Sure enough, more travel companies are starting to inch toward direct booking. Southwest has always been a leader in this area among the big U.S. carriers, and this move will help it do more business with corporate travelers.
NDC is gaining momentum among some carriers shifting away from traditional distribution channels.
The platform was created by the Airline Tariff Publishing Company and SITA, an airline IT provider, and it enables a direct connection between airlines and sellers through the use of new distribution technology. Southwest is yet another airline to join the platform, after Delta, United, British Airways, Finnair, LATAM, and Air Canada.
The carrier plans to take its first bookings on NDC Exchange by the end of the summer.
“Now that Southwest Airlines has partnered with the [Airline Tariff Publishing Company] and SITA, the Dallas-based airline has a simple way to connect and expand its offers to multiple distribution points that are already connected to NDC Exchange,” stated an American Tariff Publishing press release Wednesday. “Southwest will continue to maintain complete control over which sellers have access to its content as their primary focus for this distribution channel is the corporate travel space.”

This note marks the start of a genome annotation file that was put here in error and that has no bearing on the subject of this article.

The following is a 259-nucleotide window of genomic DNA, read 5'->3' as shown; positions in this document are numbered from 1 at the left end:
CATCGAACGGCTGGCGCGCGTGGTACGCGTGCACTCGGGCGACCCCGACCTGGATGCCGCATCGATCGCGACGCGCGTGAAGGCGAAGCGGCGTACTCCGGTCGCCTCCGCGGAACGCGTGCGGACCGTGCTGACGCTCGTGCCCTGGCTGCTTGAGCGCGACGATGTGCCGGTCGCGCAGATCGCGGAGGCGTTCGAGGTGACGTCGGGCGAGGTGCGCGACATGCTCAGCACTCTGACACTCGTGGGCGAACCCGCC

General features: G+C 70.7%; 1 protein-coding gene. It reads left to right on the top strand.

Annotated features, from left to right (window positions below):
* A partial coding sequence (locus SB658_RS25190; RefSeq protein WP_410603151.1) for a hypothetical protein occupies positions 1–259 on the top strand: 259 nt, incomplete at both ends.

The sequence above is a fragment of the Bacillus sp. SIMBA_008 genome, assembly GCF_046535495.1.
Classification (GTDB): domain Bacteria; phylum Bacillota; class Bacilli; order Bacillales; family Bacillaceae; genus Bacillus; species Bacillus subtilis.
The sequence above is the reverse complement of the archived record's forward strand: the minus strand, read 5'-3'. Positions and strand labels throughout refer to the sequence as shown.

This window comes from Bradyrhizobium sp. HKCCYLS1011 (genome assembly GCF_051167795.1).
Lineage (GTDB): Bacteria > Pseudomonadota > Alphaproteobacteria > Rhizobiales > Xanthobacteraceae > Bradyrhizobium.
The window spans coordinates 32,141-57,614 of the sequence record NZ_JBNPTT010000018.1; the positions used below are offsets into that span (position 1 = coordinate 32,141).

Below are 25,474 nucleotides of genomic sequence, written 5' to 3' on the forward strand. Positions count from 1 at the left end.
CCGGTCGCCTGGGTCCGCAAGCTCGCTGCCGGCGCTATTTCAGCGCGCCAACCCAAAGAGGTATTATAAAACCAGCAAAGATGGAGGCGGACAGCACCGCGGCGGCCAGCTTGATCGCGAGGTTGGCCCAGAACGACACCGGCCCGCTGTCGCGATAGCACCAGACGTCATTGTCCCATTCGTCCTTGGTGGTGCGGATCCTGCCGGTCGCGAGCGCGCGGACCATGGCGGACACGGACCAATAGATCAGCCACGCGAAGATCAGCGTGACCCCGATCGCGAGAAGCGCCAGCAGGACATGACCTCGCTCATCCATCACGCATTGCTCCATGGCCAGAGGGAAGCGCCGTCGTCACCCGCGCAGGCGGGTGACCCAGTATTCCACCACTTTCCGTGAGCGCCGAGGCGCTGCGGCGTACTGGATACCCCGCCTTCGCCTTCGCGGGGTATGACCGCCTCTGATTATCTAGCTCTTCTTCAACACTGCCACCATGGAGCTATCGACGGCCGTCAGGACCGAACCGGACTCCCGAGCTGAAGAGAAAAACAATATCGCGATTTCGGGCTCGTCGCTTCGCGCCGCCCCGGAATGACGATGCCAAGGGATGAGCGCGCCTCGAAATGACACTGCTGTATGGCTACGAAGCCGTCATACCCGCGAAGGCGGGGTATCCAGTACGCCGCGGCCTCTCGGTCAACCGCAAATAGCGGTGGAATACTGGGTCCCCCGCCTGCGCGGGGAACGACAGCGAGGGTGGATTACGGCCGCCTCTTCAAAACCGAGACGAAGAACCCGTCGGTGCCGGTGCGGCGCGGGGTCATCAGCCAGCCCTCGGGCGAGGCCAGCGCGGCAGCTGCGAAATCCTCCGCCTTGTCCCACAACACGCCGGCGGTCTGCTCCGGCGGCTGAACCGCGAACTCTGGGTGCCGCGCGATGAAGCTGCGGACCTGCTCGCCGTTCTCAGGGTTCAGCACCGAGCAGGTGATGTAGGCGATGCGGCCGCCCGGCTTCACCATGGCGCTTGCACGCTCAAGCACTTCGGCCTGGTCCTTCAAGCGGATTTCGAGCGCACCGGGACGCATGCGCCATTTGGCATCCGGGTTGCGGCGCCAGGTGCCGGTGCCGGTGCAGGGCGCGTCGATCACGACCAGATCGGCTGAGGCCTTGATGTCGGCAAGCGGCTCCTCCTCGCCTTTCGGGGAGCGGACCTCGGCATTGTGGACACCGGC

New Distribution Capability has received a lot of attention over the past couple years, in part, because it promises to improve the booking experience for corporate travelers. Direct channels are quicker, more efficient, and often give travelers access to more content including lower prices and bundle deals, proponents of the technology say.
This announcement comes less than a day after the Airlines Reporting Corporation (ARC) and global distribution supplier Sabre Corporation signed an agreement to ease the way for travel agencies to shift to new distribution channels, pointing to a larger transition within the overall industry.
“As airline distribution advances and adoption of new capabilities accelerates, ARC wants to ensure our agency customers are ready to take advantage of the new and exciting ways to sell travel,” said Mike Premo, ARC’s president and CEO.
The agreement is a modernization of a 30-year contract between the two companies, now allowing for more flexibility. It allows travel agencies to manage bookings regardless of an airline’s chosen distribution model, which includes New Distribution Capability.
New Distribution Capability is still in its early stages, and total adoption of the technology is still a long way off, especially in the U.S. Still, the recent announcements indicate slow but steady progress toward IATA’s standards for new distribution technology.
Photo credit: Southwest Airlines Boeing 737-76N at McCarran International Airport. Tomas Del Coro / Flickr